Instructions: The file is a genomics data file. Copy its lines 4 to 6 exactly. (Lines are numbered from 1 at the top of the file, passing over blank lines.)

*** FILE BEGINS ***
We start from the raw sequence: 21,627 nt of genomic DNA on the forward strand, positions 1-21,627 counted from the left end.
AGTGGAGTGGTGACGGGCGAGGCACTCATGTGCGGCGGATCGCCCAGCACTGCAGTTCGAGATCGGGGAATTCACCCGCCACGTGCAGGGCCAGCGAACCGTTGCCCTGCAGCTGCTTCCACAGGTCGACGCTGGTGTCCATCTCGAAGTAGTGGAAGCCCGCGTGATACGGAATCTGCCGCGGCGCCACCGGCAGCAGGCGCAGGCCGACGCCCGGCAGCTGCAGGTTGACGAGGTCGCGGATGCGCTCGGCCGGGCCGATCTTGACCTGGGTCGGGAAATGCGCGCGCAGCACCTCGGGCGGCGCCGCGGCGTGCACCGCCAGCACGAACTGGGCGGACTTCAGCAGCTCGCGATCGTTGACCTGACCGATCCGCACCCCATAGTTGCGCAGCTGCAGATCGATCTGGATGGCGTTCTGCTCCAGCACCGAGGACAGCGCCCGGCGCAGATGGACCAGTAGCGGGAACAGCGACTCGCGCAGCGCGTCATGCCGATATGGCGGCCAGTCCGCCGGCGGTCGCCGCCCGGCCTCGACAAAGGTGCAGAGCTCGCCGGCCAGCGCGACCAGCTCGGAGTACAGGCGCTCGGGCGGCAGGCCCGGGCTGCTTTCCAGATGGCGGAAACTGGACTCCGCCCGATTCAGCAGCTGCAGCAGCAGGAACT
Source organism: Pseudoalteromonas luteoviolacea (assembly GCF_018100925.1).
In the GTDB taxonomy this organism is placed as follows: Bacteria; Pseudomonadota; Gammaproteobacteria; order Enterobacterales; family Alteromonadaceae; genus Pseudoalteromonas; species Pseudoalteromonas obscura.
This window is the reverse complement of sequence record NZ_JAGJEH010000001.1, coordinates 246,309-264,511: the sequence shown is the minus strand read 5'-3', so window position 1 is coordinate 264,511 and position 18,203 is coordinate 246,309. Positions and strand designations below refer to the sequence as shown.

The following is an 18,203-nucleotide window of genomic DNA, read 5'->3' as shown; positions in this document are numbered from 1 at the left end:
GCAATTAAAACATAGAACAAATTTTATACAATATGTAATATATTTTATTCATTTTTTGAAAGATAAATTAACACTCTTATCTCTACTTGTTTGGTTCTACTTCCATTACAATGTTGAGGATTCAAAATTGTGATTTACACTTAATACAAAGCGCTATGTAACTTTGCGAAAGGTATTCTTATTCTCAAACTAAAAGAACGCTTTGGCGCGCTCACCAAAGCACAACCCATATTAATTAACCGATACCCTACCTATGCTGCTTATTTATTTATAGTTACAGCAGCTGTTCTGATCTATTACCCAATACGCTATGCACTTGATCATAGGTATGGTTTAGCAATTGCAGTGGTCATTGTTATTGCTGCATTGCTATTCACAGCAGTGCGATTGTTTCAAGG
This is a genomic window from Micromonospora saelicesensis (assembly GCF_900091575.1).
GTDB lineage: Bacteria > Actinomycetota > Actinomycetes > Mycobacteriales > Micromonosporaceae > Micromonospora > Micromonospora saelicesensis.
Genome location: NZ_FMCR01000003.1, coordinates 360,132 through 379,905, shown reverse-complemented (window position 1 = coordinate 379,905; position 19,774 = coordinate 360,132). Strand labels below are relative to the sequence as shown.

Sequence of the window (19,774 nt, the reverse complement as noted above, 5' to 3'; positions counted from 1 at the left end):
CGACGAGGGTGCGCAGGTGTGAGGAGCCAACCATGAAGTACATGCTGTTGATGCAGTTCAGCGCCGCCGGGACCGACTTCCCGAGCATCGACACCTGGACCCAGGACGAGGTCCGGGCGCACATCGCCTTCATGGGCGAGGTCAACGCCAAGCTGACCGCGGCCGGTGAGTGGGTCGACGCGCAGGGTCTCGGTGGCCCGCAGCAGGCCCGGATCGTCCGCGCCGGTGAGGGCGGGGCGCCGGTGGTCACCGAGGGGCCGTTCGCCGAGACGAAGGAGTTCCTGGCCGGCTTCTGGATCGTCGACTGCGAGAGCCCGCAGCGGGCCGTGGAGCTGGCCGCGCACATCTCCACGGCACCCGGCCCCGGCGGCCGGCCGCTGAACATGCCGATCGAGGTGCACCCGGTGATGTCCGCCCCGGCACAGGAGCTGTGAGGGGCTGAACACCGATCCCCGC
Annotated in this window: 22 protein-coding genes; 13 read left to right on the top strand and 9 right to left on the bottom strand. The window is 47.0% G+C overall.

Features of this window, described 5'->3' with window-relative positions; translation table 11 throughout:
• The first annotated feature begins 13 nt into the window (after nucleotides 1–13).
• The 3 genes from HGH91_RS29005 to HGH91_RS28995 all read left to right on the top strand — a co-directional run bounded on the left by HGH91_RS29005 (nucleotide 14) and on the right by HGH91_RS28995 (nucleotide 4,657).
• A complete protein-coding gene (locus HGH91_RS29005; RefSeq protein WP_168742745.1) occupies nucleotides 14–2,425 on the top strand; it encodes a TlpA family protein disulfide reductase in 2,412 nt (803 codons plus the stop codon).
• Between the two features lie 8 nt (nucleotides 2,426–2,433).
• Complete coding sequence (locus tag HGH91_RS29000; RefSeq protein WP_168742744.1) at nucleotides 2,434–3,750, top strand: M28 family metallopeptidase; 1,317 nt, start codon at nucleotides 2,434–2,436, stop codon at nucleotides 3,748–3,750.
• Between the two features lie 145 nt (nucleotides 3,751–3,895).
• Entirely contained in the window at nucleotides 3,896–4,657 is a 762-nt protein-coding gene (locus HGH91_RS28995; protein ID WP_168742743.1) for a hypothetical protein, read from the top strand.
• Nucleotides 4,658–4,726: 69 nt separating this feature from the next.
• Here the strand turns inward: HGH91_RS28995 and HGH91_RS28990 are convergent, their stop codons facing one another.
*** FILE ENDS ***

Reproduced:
In the GTDB taxonomy this organism is placed as follows: Bacteria; Pseudomonadota; Gammaproteobacteria; order Enterobacterales; family Alteromonadaceae; genus Pseudoalteromonas; species Pseudoalteromonas obscura.
This window is the reverse complement of sequence record NZ_JAGJEH010000001.1, coordinates 246,309-264,511: the sequence shown is the minus strand read 5'-3', so window position 1 is coordinate 264,511 and position 18,203 is coordinate 246,309. Positions and strand designations below refer to the sequence as shown.

The following is an 18,203-nucleotide window of genomic DNA, read 5'->3' as shown; positions in this document are numbered from 1 at the left end: